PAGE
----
How to take it
How much to take
Your doctor will tell you how many tablets you will need to take each day.
The dose will depend on the condition being treated and your response to the treatment. Your initial dose will be maintained or adjusted until a satisfactory response is noted.
When to take it
How often you take DEXMETHSONE depends on what condition is being treated.
Do not miss any doses and do not stop taking this medicine even if you feel better. Missing doses may make your symptoms worse.
How long to take it
Continue taking your medicine for as long as your doctor tells you.
This will depend on your condition and your response to the treatment. Some people will need to take DEXMETHSONE for short periods of time, whereas, other people may require long term therapy.
Ask your doctor when and how you should stop taking DEXMETHSONE.
If you have been taking it for a long time, your doctor may gradually reduce the amount you are taking over a period of several days, weeks or months before stopping completely.
If you have been taking it for a short period of time, this may not apply.
If you forget to take it
If you miss a dose of this medicine, the decision of whether you should take it or not will depend on how many times a day your doctor has told you to take DEXMETHSONE.
If you are taking DEXMETHSONE:
*once a day -
Take the missed dose as soon as possible, then go back to your regular dosing schedule. If you do not remember until the next day, skip the missed dose and do not double the next one.
*several times a day -
Take the missed dose as soon as possible, then go back to your regular dosing schedule.
*on alternate days -
If you miss a dose and remember it the same morning, take it straight away, then continue as you normally would. If you do not remember the missed dose until later in the day, wait and take it the following morning. Then skip a day before continuing your regular dosage schedule.
Do not take a double dose to make up for any missed dose. This may increase the chance of you getting an unwanted side effect.
If you are not sure what to do, ask your doctor or pharmacist.
If you take too much (overdose)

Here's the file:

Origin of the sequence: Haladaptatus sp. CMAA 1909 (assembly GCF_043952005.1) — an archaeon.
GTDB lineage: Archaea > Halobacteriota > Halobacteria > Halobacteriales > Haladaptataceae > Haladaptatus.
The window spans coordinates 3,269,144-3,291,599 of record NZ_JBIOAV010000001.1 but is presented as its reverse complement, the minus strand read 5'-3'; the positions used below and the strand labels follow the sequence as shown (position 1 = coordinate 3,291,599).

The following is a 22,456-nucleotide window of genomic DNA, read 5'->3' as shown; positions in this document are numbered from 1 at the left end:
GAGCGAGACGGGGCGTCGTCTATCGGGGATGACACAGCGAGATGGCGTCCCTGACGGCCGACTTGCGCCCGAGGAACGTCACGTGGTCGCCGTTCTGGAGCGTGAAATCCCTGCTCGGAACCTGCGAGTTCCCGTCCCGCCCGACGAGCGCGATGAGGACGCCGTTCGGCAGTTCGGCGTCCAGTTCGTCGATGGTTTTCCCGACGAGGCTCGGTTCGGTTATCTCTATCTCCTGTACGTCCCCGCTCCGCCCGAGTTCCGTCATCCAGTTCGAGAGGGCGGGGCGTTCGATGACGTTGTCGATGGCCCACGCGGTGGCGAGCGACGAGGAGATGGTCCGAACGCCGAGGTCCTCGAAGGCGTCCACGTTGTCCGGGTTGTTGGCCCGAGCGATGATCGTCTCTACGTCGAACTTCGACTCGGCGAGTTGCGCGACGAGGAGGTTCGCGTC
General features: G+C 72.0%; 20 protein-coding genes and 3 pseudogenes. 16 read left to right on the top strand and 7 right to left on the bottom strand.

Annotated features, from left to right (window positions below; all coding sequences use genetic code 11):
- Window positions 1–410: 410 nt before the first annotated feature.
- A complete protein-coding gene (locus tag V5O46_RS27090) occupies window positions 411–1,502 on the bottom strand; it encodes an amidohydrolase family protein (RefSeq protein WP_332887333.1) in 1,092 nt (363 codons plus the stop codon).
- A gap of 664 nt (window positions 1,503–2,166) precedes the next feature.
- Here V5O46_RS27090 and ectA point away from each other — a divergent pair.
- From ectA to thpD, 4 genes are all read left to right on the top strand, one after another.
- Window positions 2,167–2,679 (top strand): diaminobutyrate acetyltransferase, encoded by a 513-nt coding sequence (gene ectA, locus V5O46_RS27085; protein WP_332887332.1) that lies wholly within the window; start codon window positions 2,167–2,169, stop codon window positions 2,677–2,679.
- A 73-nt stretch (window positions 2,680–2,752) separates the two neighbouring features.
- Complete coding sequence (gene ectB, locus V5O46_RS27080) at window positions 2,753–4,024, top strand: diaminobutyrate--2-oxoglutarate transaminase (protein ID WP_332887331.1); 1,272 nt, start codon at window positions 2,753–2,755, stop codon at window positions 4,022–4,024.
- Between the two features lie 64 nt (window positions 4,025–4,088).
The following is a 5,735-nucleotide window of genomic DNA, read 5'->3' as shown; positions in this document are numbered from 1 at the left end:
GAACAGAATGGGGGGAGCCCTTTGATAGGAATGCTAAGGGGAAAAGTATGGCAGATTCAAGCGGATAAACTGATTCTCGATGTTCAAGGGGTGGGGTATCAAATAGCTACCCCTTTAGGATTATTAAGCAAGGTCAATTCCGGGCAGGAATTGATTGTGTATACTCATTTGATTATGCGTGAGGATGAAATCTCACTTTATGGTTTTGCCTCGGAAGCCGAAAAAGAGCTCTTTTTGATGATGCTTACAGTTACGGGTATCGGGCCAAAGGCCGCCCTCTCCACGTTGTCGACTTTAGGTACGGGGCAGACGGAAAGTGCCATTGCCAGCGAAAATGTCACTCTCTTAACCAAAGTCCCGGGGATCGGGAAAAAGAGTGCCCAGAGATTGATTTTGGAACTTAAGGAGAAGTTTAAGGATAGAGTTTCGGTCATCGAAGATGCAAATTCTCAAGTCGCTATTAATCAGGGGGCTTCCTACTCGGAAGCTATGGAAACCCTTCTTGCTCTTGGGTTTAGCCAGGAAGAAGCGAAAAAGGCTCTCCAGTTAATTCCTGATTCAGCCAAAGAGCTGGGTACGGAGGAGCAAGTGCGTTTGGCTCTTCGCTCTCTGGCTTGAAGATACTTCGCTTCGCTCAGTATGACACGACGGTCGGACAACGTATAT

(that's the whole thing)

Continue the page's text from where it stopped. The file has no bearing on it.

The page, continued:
Immediately telephone your doctor or the Poisons Information Centre (telephone 13 11 26) for advice, or go to Accident and Emergency at your nearest hospital, if you think that you or anyone else may have taken too much DEXMETHSONE. Do this even if there are no signs of discomfort or poisoning. You may need urgent medical attention.
While you are taking it
Things you must do
Take DEXMETHSONE exactly as directed by your doctor. If you do not follow your doctor's instructions, you may not get improvement in the symptoms of your condition. Try not to miss any doses and take the medicine even if you feel well.
Ask your doctor when and how you should stop taking DEXMETHSONE. If you have been taking it for a long time, your doctor may gradually reduce the amount you are taking over a period of several days, weeks or months before stopping completely.
If you have been taking it for a short period of time, this may not apply.
Keep all of your doctor's appointments. If you are taking DEXMETHSONE for a long period of time, you must have regular checkups with your doctor. This is especially important for children who are taking DEXMETHSONE.
Tell your doctor if you get a serious infection or injury whilst taking DEXMETHSONE.
Tell any other doctors, dentists, and pharmacists who are treating you that you are taking DEXMETHSONE, especially if you are being started on any new medicines.
If you plan to have surgery that needs a general anaesthetic, tell your doctor, surgeon or dentist that you are taking DEXMETHSONE. The trauma of the operation or surgery may mean that your dose of this medicine needs to be adjusted to cover this stressful time.
Tell your doctor immediately if you are diabetic and if you notice any change in your blood or urine sugar readings. DEXMETHSONE may affect your blood sugar levels as it can affect the body's ability to handle glucose. For diabetics, this means that your diabetes may become more severe.
For others, diabetes may develop for the first time while taking corticosteroids such as DEXMETHSONE.
Tell your doctor if you become pregnant while taking DEXMETHSONE.
Things you must not do
Do not stop taking DEXMETHSONE or lower the dosage without checking with your doctor. If you stop taking it suddenly, the symptoms of your condition may return or you may develop symptoms of certain hormone deficiencies such as fainting, weakness, restless-ness, nausea, vomiting, headache, dizziness, muscle weakness or joint pain.
Do not have any immunisations while you are taking DEXMETHSONE. Immunisation with 'live' vaccines may interfere with DEXMETHSONE or not work at all.
Things to be careful of
Avoid close contact with anyone who has a contagious disease such as chicken pox or measles. Exposure to such diseases while you are taking DEXMETHSONE can put you at greater risk of developing these diseases if you have not had them before.